Happy Birthday to RateTea:
This past monday, the 19th, marks the 2-year anniversary of RateTea. This is a rather exciting milestone for me, and I feel rather silly having missed it.
Some of the biggest accomplishments related to RateTea lately involve a series of subtle and a few not-so-subtle changes to the visual design of the site, which I am hoping to continue, with the help of Sylvia, who is now working with RateTea on both the look and feel of the site, and as an editor. These changes include making a professional logo so that the site can have a consistent presence across the web, and printing business cards with the logo. And of course, attending World Tea East was also an important milestone.
My 500th Review:
Yesterday marked my 500th review on the site, which was a review of Maya Tea's Tulsi or Holy Basil. I've become quite a fan of this herb, having sampled 5 commercial blends of it. It is relatively tough to find 5 different commercially-available sources of Tulsi, although I currently have only 6 different sources listed on RateTea's page on Tulsi. I also have had tulsi grown myself...both fresh and dried...so add 2 more to that mix.
I find it interesting that my 500th review wasn't actually tea. Of those reviews, 92 of them are of herbal teas. I certainly am very interested in herbal teas and one of the things that I want to do is to convince people that just about any plant can be as interesting as tea, if you put as much effort into carefully cultivating it, and then appreciating it. But of course, most of my reviews are about tea--and pure teas, not flavored ones (276) so this is still where my focus is.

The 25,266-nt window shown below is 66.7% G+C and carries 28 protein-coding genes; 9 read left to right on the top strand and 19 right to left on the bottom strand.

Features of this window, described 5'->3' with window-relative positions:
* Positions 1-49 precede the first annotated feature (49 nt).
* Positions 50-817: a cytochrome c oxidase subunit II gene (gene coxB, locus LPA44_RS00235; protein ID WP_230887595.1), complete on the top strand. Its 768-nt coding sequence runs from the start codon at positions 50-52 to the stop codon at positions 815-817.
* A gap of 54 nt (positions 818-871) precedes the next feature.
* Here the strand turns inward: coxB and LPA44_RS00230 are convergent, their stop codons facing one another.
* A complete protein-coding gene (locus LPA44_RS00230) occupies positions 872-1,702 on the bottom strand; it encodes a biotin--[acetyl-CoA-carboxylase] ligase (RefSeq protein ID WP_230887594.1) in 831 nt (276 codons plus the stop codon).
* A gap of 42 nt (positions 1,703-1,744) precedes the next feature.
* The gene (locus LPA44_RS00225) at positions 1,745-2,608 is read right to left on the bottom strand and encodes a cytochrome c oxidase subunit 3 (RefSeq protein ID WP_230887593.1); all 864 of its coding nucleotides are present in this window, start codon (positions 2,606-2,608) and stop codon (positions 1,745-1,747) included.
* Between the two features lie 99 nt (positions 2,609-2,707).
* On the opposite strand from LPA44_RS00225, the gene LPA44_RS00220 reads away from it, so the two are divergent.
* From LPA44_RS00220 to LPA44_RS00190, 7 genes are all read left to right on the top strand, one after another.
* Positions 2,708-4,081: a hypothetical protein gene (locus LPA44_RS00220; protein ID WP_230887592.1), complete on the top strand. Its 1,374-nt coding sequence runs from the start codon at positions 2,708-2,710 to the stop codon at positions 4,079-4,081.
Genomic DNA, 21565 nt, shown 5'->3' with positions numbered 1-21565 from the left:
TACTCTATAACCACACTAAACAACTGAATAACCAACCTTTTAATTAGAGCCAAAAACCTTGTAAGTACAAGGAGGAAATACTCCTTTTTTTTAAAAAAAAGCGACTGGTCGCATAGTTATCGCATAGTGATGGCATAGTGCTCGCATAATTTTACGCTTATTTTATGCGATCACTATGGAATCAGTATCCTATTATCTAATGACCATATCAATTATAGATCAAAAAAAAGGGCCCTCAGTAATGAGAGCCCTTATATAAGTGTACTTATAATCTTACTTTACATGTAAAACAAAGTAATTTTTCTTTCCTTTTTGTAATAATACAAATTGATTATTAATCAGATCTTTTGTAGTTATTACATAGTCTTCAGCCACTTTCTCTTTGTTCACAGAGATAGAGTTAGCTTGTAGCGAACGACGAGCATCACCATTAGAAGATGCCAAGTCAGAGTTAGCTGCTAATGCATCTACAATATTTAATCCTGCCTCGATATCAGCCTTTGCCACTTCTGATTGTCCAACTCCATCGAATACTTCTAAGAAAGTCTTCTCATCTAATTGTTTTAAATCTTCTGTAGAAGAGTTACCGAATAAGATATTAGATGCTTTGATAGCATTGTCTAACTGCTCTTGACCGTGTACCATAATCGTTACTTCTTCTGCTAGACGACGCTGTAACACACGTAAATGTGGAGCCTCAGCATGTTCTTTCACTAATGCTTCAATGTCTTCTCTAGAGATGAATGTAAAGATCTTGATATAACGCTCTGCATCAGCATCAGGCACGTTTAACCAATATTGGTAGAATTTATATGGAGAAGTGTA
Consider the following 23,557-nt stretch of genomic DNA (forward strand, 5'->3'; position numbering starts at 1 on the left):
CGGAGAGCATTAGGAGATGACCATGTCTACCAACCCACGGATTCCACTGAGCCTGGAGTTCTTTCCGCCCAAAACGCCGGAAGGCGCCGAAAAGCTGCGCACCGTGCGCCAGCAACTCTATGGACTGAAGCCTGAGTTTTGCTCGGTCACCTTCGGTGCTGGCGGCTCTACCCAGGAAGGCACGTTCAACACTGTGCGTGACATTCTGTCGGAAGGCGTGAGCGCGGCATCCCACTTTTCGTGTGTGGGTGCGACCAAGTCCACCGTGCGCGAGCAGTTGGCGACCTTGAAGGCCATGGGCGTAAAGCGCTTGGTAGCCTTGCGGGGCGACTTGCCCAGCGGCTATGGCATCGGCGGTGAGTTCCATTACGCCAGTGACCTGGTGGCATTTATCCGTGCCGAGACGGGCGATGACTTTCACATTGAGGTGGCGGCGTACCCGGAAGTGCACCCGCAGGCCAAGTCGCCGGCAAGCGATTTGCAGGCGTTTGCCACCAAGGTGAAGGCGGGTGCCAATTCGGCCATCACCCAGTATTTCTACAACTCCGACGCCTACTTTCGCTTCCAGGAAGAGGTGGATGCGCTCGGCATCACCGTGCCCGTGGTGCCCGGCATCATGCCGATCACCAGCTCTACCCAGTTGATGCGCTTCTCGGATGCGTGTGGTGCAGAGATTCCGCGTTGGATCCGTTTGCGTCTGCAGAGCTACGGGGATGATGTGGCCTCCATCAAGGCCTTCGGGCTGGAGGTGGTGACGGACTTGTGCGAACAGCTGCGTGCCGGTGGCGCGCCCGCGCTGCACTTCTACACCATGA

Happy first day of fall!
Another interesting milestone is the changing of the seasons; today is officially the first day of fall. I began the day today with a cup of Caykur's Earl Grey...this is a tea produced in Turkey, and the brand, Çaykur, is fully-owned by the Turkish government. This particular tea, although broken-leaf, was quite good, especially for its very low price. I hope to write more about Turkish tea, as the tea itself, and the economics of it, are both rather interesting topics.
But, for now, I must conclude this post...I have a busy day ahead of me, and it is raining. (I love rain.)
Food for thought:
What are some of your recent milestones in tea?